Above the highway, trout fishing is allowed, although the streams are running high and somewhat off-color. The farther north you go from Willow Creek, the better the water conditions.

Lake fishing remains good. Temperatures have remained low and fish are active. Depending on which lake you choose, you can find both stocked and wild fish. You will definitely do better with some kind of watercraft -- a raft, canoe, float tube -- than fishing from shore. The Kepler-Bradley system is always a good bet, and you should be able to rent a boat.

Stillwater anglers are catching fish with dragonfly, damsel and leech patterns. Consider Big Lake and the Memory Lakes areas. Lakes recently stocked with rainbow trout include Gate, Mile 180, Kashwitna and Willow.

Anglers are finding plenty of pike in the Nancy Lake recreation area. If you go, you might want a canoe to explore the portage trail system. You're likely to catch a lot of smaller fish, with a few better ones around five or six pounds. Try Rex Spoons in black for pike.

The Little Su and Deshka rivers are closed to kings but open for other fish, including other salmon, once they show up.

Farther north, toward Glennallen, the Gulkana River remains high and out of shape. The Gulkana will go to catch and release for king salmon at 12:01 a.m. Saturday. Only unbaited, single-hook, artificial lures may be used for all fishing on the Gulkana. The annual bag limit will be reduced from four to one. Any king salmon kept before June 30 will count toward the annual bag limit of one king salmon. Someone who has already kept a king salmon from the Gulkana cannot keep another from any drainage in the upper Copper River starting June 30.

There are some reds moving through the Klutina River, where water levels seem to be coming down. And fishing for lake trout at Lake Louise has been good.

Our thanks to the guys at Three Rivers Fly and Tackle in Wasilla for contributing to this report.

Seward

Steve Babinec at Saltwater Safari out of Seward said he has been fishing half-days, closer to town, and picking up smaller halibut. This week he fished in about 240 feet of water with rubber tail jigs and herring. He said a series of weak tides is responsible for the presence of way too many dogfish interfering with his halibut fishing.

Boats farther out toward Montague Island, fishing in 90 to 180 feet of water, have been catching more halibut and avoiding a lot of the dogfish.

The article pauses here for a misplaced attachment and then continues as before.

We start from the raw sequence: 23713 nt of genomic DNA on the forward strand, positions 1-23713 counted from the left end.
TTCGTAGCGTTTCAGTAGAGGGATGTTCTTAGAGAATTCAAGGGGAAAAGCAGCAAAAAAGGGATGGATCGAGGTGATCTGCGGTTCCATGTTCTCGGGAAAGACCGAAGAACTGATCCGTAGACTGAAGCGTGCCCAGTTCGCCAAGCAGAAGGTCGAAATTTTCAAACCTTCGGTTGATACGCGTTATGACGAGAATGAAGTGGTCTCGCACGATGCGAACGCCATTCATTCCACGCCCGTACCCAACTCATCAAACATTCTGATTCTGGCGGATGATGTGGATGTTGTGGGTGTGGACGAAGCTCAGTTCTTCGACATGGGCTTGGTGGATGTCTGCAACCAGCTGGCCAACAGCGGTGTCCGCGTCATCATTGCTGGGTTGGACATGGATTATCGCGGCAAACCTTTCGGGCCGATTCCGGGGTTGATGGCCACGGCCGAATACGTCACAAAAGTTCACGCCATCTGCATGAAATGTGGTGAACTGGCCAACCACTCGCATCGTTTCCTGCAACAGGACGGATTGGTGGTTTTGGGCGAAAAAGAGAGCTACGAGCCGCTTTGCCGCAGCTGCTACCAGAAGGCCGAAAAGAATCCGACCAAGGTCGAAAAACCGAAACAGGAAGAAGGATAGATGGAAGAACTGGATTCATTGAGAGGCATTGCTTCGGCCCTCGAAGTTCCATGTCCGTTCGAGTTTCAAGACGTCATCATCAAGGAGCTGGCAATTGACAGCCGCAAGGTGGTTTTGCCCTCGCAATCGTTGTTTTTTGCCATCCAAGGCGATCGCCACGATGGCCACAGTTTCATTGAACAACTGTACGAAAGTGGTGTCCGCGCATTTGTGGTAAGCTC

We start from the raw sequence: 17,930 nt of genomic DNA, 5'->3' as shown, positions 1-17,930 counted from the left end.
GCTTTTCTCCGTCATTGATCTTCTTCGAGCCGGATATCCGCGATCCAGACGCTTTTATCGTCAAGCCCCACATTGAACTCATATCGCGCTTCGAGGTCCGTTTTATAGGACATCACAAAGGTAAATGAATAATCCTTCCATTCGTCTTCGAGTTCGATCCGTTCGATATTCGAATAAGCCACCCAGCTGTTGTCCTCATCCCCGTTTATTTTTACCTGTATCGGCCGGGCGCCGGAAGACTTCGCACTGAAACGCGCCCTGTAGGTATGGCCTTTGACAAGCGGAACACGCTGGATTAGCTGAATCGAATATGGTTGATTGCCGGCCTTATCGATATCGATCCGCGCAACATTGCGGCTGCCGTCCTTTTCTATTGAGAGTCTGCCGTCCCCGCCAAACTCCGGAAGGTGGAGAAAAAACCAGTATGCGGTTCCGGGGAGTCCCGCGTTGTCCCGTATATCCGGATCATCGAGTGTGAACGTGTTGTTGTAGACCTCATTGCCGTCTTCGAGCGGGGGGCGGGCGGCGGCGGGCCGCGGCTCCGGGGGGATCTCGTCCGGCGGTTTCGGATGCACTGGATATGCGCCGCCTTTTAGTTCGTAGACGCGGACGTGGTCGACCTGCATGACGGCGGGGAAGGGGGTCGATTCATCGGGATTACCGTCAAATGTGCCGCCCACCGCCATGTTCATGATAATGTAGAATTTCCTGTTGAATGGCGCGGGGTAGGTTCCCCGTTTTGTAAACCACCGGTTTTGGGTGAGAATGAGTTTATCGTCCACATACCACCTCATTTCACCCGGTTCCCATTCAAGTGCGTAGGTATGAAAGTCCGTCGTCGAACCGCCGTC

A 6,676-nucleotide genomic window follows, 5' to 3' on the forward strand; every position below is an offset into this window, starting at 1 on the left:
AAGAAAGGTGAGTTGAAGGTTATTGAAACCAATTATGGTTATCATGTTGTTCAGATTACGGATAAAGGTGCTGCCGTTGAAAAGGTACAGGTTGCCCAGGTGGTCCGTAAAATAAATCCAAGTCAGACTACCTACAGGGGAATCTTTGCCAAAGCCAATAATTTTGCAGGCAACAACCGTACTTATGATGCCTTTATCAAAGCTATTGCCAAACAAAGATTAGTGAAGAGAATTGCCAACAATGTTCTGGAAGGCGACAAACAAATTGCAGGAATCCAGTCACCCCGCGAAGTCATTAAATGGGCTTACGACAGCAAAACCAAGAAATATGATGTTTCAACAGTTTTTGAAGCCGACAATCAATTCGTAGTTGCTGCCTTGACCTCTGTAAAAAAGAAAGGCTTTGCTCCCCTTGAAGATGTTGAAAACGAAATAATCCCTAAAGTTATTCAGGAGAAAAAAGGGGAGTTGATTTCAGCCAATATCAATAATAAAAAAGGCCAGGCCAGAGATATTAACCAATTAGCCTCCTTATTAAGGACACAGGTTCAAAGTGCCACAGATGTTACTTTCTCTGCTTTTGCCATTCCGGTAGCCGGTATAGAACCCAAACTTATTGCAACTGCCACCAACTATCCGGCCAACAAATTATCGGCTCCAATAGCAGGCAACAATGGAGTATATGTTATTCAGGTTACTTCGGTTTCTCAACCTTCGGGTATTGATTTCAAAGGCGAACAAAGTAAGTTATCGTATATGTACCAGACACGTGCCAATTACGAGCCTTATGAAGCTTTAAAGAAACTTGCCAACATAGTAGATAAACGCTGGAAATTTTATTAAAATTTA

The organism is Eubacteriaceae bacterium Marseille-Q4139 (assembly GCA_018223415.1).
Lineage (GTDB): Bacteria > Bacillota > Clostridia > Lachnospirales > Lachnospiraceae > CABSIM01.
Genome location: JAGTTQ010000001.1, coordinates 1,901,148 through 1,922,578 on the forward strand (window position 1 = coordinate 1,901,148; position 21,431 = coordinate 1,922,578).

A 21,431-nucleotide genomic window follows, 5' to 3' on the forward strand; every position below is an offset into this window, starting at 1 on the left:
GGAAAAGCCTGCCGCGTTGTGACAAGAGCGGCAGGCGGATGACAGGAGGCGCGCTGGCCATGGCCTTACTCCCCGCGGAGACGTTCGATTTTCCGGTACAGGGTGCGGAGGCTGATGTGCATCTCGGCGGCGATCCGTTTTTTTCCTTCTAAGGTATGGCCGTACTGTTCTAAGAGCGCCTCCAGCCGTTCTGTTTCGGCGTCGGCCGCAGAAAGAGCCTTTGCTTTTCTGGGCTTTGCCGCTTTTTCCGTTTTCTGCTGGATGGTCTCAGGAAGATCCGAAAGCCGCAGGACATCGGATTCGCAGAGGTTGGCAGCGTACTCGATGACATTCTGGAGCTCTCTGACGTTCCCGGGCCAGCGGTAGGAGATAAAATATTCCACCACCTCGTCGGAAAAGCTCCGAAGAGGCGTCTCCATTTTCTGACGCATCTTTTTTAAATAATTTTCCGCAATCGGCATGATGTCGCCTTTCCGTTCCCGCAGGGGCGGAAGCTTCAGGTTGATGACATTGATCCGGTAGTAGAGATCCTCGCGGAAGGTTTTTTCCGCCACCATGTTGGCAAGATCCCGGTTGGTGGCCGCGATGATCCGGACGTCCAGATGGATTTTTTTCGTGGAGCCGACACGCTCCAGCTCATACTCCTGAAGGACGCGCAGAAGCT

Anglers are also catching some nice feeder kings from 10 to 20 pounds. Trolling or power mooching Jet divers in sizes 1 to 7 are working well, as are banana weights rigged with flashers and cut herring. Having good electronics is a plus; experiment with different depths until you find fish.

Anchorage

Ship Creek has been high and off color and the fishing has been slow. Dustin Slinker from the Bait Shack says anglers are seeing plenty of fish activity, but not much catching.

But he's optimistic. He said the water is dropping and clearing. He said he's seen a few 25- to 35-pound fish landed and "we were getting a lot of bites (Wednesday) during high tide." He predicted good conditions for this weekend -- "the best water of the summer so far" -- and a strong turnout of fishermen.

Copper Basin

The Chitina Sub-District Personal Use Dip Net Salmon Fishery, according to a Wednesday morning update on chitinadipnetters.com: "The Copper River is starting to settle down, but it's a slow process. Fishing is still very poor. Charters are hoping to reopen on Monday, July 2. (Look for a) much more detailed report Saturday with a definite answer and a fishing prediction for the 4th of July week." For updates, check the chitinadipnetters.com website.

Nushagak-Mulchatna drainage

The bag limits for kings 20 inches longer in the Nushagak-Mulchatna rivers drainage are being reduced from two a day, only one of which is more than 28 inches long, to one a day. In addition, the annual limit of kings more than 20 inches from the Nushagak-Mulchatna drainage is cut from four fish to two. The regulation took effect at 12:01 a.m. Thursday.

Bushkin River on Kodiak

The bag limit for sockeye salmon 20 inches or longer is being increased to five fish in the Buskin River drainage. The escapement goal for sockeyes in the Buskin drainage is 5,000 to 8,000 fish. As of June 24, the weir count for sockeyes into Buskin Lake was more than 5,600. The department projects that the number of spawners will exceed 8,000 even with the higher bag limit. For more information, contact the Division of Sport Fish office in Kodiak at 907-486-1880.

Tony Weaver has fished all over Alaska for more than 40 years. He is the host of Wolf Outdoors, which airs on FM-96.3 Saturday mornings. He worked as chief technical editor for Fish Alaska and has written for Fish and Fly, Flyfisher and Flyfisherman magazines. He is a photographer and author of "Topwater: Fly Fishing the Last Frontier Alaska." Daily News editor Pat Dougherty contributed to this report.

LATEST REPORTS From Fish and Game: Soldotna (907) 262-2737 Palmer (907) 746-6300 Anchorage (907) 267-2510 Homer (907) 235-6930 Kodiak (907) 486-5176 Fairbanks (907) 459-7385 Juneau (907) 465-4116 Ketchikan (907) 225-0475 Haines (907) 766-2625 adn.com/fishing The fishing report is published Wednesday on adn.com and Thursday in print. For the latest and most comprehensive information every day, check the links on adn.com/fishing.


Tony Weaver
FISHING REPORT